Project Perseids - 1957
Some Results Achieved and Observations Made During the August Meteor Shower
BY WALTER J.
This conclusion has been reached by most of the really serious 144 Mc meteor-scatter enthusiasts. The other showers (For a schedule of meteor showers see W4LTU’s article, “V.H.F. Meteor-Scatter Propagation,” April, 1957, QST) have their points, and they give you more time to work at this fascinating aspect of 144 Mc DX, but the Perseids have everything. With this in mind, schedules were firmed at W2CXY with several stations around and beyond the 1000 mile [1609km] mark for the period Aug. 9 through 14. Attempts were also made to line up tests at transcontinental distances, but for one reason or another all bogged down.
Equipment at this end consisted of a pair of 4-125As, driven by a modified 522. The power input, 1000 watts, delivered about 500 watts to the antenna, with the balance serving to keep moisture out of the equipment and to heat the basement. The antenna has 4x 10 element Yagis, each 16 feet long, in a 12x 12 foot square, fed with 7/8 inch Styroflex coax. The receiver is a W2AZL converter working into the 14 Mc, range of a 75A4 receiver, equipped with a Heath Q Multiplier and a Panadaptor. Power at other stations ranged from 80 to 1000 watts. Antennas were both multiple Yagi and collinear types, with 16 and 32 element collinears predominating.
The adding of new states being a prime objective, the following stations were lined up for schedules: W0YSJ, North Dakota; W0BJV, South Dakota; W0IAY, with alternates W0WRT and W0EMS, Nebraska; W0IHD, with alternates W0s RUF LFE TGC and K0DOK, Missouri; W0ZJB, Kansas; W5JWL, Arkansas; W5AJG and W5IRP, Texas; W5FAG, New Mexico; and W7FGG, Arizona. Results were as follows:
Aug. 9 W5FAG, 0700-0730 — 3 very short no-intelligence (ni.) bursts heard.
Aug. 10 W0YSJ, W0BJV, W0IAY, W0IHD, W5JWL, W5FAG. Due to error in time each station was called one hour ahead of schedule. Results nil! Suggestion: Adopt a standard time for all meteor-scatter skeds. [Amen! W2CXY was not the only one who did some calling and listening at wrong times. You can be awfully foggy at 0400EST! - Ed.]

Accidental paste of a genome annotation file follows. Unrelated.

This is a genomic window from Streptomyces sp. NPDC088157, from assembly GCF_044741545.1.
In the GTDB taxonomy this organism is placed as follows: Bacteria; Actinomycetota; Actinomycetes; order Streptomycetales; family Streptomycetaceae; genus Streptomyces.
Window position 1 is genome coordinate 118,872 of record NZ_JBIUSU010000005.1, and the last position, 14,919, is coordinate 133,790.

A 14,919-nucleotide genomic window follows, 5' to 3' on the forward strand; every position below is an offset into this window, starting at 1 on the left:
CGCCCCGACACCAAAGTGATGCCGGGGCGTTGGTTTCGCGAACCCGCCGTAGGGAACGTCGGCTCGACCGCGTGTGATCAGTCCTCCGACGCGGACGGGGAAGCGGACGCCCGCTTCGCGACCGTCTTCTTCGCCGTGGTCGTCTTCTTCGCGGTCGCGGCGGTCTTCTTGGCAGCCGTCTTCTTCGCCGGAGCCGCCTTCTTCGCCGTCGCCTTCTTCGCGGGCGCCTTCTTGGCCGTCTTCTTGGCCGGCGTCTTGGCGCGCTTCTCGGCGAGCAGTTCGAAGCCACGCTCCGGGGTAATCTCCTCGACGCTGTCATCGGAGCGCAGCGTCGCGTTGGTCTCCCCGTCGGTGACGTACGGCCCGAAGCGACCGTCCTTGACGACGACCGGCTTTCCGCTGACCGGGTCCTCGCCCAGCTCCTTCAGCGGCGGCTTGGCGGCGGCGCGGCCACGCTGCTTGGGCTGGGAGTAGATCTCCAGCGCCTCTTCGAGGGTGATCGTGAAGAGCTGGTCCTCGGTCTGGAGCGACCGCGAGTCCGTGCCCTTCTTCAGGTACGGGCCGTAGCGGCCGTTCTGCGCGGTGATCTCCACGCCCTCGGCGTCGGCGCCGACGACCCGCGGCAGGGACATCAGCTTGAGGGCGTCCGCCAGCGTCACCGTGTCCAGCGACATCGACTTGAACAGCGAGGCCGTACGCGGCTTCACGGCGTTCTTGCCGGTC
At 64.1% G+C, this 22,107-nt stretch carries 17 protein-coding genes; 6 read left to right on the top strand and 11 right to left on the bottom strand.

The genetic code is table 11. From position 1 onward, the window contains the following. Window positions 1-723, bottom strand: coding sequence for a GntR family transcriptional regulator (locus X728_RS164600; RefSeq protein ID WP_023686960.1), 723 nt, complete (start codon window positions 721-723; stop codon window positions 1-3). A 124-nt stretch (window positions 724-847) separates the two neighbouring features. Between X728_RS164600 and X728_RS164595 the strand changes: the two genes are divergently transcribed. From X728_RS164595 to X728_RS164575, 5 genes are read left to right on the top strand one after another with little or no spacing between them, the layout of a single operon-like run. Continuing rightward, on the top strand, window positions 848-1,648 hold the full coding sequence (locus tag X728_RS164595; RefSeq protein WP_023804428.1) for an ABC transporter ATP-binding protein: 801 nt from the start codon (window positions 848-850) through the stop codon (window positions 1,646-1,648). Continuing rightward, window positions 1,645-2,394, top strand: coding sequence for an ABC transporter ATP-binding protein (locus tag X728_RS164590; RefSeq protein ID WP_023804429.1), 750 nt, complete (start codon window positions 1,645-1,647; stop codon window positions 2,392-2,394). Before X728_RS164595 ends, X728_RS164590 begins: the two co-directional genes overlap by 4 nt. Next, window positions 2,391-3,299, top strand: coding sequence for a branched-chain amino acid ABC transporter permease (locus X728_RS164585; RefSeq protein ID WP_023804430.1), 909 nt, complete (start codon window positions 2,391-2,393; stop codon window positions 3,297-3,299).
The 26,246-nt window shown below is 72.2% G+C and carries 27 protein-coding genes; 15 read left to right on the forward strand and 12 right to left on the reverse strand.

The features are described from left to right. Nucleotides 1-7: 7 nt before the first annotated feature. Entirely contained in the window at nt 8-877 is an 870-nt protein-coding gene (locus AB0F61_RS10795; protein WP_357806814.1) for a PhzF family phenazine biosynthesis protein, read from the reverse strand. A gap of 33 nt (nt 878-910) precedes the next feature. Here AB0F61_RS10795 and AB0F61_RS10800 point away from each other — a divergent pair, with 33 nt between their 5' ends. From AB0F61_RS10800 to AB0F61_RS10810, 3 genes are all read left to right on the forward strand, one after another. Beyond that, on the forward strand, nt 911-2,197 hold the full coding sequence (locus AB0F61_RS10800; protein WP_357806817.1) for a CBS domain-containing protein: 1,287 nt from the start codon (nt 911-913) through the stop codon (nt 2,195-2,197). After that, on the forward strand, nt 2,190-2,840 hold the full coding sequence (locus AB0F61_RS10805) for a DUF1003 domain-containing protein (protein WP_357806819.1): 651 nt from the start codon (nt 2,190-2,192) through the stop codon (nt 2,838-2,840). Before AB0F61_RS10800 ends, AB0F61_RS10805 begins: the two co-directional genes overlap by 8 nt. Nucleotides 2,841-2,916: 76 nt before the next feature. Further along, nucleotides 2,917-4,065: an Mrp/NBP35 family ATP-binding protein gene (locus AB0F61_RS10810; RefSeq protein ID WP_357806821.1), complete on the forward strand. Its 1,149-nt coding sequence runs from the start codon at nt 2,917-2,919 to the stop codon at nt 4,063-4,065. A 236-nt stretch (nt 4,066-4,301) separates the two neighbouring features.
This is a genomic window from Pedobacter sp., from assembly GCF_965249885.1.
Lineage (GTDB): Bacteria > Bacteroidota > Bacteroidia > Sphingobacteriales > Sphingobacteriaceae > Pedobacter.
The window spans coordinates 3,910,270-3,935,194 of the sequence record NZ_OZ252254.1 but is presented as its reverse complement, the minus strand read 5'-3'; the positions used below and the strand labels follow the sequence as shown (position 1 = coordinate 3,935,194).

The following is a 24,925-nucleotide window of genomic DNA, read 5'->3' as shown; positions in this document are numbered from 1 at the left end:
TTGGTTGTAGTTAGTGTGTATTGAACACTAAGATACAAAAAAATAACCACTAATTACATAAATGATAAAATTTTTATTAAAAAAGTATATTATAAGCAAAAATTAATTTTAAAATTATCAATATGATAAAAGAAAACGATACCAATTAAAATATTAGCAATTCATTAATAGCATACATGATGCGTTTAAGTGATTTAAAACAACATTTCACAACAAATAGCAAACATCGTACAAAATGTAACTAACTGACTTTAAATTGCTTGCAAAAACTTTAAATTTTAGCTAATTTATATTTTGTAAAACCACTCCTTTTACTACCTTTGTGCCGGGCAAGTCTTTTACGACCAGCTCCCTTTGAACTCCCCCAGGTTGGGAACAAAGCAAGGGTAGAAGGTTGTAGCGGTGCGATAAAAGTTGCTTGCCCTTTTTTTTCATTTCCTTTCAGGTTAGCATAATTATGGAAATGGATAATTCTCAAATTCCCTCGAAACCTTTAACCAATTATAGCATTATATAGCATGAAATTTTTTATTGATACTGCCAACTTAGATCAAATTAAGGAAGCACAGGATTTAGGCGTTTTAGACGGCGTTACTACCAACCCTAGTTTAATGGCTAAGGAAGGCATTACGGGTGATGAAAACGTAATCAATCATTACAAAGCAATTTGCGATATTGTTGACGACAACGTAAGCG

This error at least allowed time for cooperating stations to zero in on the frequency, but imagine the confusion that could occur if skeds are kept at wrong times and the sending station uses only his own call, as has been done by some. Suggestion: Every transmission, at least until identification is made both ways, should include both the call of the sending station and that of the station with whom the schedule is kept. [Editor's note - An absolute must; identification both ways, always difficult enough, is impossible without this. Furthermore, it’s illegal not to send both calls at least once every 10 minutes.]
Error in time discovered after 4 hours and 40 minutes, and sked with W5JWL was kept, 0640 to 0700; several n.i. only heard. W5FAG, 0700-0830; W7FGG, 0830-0900; W5AJG, 0900-093-; W7FGG, 1000-1030; all nil heard. Reports from the other ends: W0IAY, W0WRT and W7FAG, nil. W0IHD had receiver trouble; alternate W0LFE heard 15 bursts, longest 8 seconds. W5JWL heard the wrong-time transmissions, logging W2CXY as calling W5FAG during W5JWL sked time. W5AJG - few n.i.
Aug. 11 W0YSJ, 0000-0100 - several n.i. W0BJV, 0100-0200 - 4 n.i. W0IAY, 0200-0310 - nil. W0HlD, 0400-0505 - heard complete call group loud and clear. Recorder tape fouled and broken; no record for posterity. Also heard key-down burst 3 minutes after conclusion of sked. W5JWL, 0505-0545 - several exchanges of calls, reports and R’s for QSO. Jay had listened to earlier skeds and heard many good bursts, so was ready. Reception at W2CXY included more than 15 bursts, longest 25 seconds. W5FAG, 0600-0730 - several n.i. W7FGG, 0730-0800 - nil. W5AJG, 0800-0830 - several n.i., plus one 12-second screamer, believed to have been from W5FAG.